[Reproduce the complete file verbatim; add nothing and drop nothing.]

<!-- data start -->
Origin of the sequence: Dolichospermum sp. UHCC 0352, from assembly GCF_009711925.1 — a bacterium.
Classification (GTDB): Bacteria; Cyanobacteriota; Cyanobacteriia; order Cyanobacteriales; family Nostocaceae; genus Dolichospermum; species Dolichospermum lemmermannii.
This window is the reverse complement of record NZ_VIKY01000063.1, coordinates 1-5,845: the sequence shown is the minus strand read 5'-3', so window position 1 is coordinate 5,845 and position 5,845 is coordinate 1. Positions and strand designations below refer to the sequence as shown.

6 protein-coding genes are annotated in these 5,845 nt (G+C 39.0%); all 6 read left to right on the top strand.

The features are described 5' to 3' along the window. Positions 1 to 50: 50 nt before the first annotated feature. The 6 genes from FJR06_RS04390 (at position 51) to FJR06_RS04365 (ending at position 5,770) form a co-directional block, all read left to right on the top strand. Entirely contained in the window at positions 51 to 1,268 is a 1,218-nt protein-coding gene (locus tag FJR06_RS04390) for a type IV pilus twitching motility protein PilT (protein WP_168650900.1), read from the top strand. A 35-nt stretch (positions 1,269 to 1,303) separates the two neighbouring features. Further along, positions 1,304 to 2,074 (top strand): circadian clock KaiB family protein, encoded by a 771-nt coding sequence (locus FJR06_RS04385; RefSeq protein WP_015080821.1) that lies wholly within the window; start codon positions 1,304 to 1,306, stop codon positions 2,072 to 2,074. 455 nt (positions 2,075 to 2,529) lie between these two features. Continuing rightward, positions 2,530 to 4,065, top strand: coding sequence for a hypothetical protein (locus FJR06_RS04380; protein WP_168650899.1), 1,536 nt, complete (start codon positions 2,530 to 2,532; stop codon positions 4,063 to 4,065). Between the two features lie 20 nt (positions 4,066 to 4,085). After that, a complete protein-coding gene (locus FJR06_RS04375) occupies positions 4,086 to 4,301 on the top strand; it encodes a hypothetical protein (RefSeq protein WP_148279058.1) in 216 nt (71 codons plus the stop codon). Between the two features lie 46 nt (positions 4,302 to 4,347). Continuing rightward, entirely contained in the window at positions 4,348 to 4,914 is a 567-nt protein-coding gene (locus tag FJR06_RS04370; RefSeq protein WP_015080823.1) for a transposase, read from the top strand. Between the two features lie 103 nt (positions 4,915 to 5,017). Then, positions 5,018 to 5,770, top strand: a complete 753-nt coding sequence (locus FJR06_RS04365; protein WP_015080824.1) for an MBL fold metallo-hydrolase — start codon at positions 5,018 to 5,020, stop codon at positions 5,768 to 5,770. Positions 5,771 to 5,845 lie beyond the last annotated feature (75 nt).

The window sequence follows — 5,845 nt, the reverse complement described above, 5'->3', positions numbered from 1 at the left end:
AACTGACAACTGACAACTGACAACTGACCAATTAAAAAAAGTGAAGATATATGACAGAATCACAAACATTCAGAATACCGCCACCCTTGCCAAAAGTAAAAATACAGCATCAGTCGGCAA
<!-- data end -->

Origin of the sequence: Dolichospermum sp. UHCC 0352, from assembly GCF_009711925.1 — a bacterium.
Classification (GTDB): Bacteria; Cyanobacteriota; Cyanobacteriia; order Cyanobacteriales; family Nostocaceae; genus Dolichospermum; species Dolichospermum lemmermannii.
This window is the reverse complement of record NZ_VIKY01000063.1, coordinates 1-5,845: the sequence shown is the minus strand read 5'-3', so window position 1 is coordinate 5,845 and position 5,845 is coordinate 1. Positions and strand designations below refer to the sequence as shown.

6 protein-coding genes are annotated in these 5,845 nt (G+C 39.0%); all 6 read left to right on the top strand.

The features are described 5' to 3' along the window. Positions 1 to 50: 50 nt before the first annotated feature. The 6 genes from FJR06_RS04390 (at position 51) to FJR06_RS04365 (ending at position 5,770) form a co-directional block, all read left to right on the top strand. Entirely contained in the window at positions 51 to 1,268 is a 1,218-nt protein-coding gene (locus tag FJR06_RS04390) for a type IV pilus twitching motility protein PilT (protein WP_168650900.1), read from the top strand. A 35-nt stretch (positions 1,269 to 1,303) separates the two neighbouring features. Further along, positions 1,304 to 2,074 (top strand): circadian clock KaiB family protein, encoded by a 771-nt coding sequence (locus FJR06_RS04385; RefSeq protein WP_015080821.1) that lies wholly within the window; start codon positions 1,304 to 1,306, stop codon positions 2,072 to 2,074. 455 nt (positions 2,075 to 2,529) lie between these two features. Continuing rightward, positions 2,530 to 4,065, top strand: coding sequence for a hypothetical protein (locus FJR06_RS04380; protein WP_168650899.1), 1,536 nt, complete (start codon positions 2,530 to 2,532; stop codon positions 4,063 to 4,065). Between the two features lie 20 nt (positions 4,066 to 4,085). After that, a complete protein-coding gene (locus FJR06_RS04375) occupies positions 4,086 to 4,301 on the top strand; it encodes a hypothetical protein (RefSeq protein WP_148279058.1) in 216 nt (71 codons plus the stop codon). Between the two features lie 46 nt (positions 4,302 to 4,347). Continuing rightward, entirely contained in the window at positions 4,348 to 4,914 is a 567-nt protein-coding gene (locus tag FJR06_RS04370; RefSeq protein WP_015080823.1) for a transposase, read from the top strand. Between the two features lie 103 nt (positions 4,915 to 5,017). Then, positions 5,018 to 5,770, top strand: a complete 753-nt coding sequence (locus FJR06_RS04365; protein WP_015080824.1) for an MBL fold metallo-hydrolase — start codon at positions 5,018 to 5,020, stop codon at positions 5,768 to 5,770. Positions 5,771 to 5,845 lie beyond the last annotated feature (75 nt).

The window sequence follows — 5,845 nt, the reverse complement described above, 5'->3', positions numbered from 1 at the left end:
AACTGACAACTGACAACTGACAACTGACCAATTAAAAAAAGTGAAGATATATGACAGAATCACAAACATTCAGAATACCGCCACCCTTGCCAAAAGTAAAAATACAGCATCAGTCGGCAA